So I am now at Lake Tanganyika. I have crossed Tanzania in three weeks. It’s been interesting. It was cool in Moshi and Arusha. I stayed with a lovely Finnish couple in Morogoro. I visited a rock garden, which resembles a beach party place, very strange. Then I visited Iringa. I camped for the first time on this trip. At Rivervalley Camp, just 10 km outside Iringa. It’s a camp for people who wish to learn Swahili. Many Americans! I visited the town and tried to walk and climb Gangilonga, Talking Stone. The Hehe tribe believe it talks. Unfortunately, there are many locals who sit on the rock and attack unsuspecting tourists as they climb it. My guide even said it would be too dangerous. So we returned. I next visited Neema Craft Centre. This is a café/craft centre run by deaf people. You can also get a massage. Unfortunately, it was a holiday, so I couldn’t tour the craft shop. I did buy a couple of handmade crafts: they use recycled materials. For instance, they use coke and sprite bottle tops as part of ear rings!
After Iringa, I began hitting the buses for real. First six hours to Mbeya for one night at a Moravian Christian hostel. Then it was seven hours to Sumbawanga, a nice town with sandy dusty streets in the far southwest. One night there and it was an interesting, bumpy, rattle-shaking twisting rolling ride to Katangolo, where I was collected in a 4 by 4 to come to Lake Shore Lodge. The journey was supposed to take five hours, it took over eight! The bus broke down at least three times. I was by the window that wouldn’t open with a young African lady on my left shoulder and her baby on my left knee! At one point during the trip she breast feed her child! So now I am here on the lake. The lodge is delightful. Last night, 18th October, I had roasted meat and vegetables under a full moon with the lake lapping at my feet.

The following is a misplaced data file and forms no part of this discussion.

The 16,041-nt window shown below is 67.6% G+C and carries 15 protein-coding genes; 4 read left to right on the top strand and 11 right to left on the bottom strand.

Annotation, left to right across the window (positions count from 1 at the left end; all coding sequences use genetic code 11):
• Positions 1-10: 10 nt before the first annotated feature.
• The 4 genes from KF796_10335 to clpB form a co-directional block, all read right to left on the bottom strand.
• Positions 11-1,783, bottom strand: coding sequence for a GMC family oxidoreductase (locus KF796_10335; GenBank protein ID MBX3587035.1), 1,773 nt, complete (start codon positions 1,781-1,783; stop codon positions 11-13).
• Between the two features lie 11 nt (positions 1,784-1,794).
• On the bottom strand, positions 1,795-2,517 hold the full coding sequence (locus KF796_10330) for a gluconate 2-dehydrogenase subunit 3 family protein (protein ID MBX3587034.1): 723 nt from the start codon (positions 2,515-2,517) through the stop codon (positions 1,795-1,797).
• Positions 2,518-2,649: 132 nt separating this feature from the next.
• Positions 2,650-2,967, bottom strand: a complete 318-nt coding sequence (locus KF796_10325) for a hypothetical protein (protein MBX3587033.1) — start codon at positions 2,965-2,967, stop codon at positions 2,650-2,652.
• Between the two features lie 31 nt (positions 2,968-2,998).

Next I head to Kigoma, in the north, and home of many of Tanzania’s best singers and musicians. Then I go to Burundi. Tony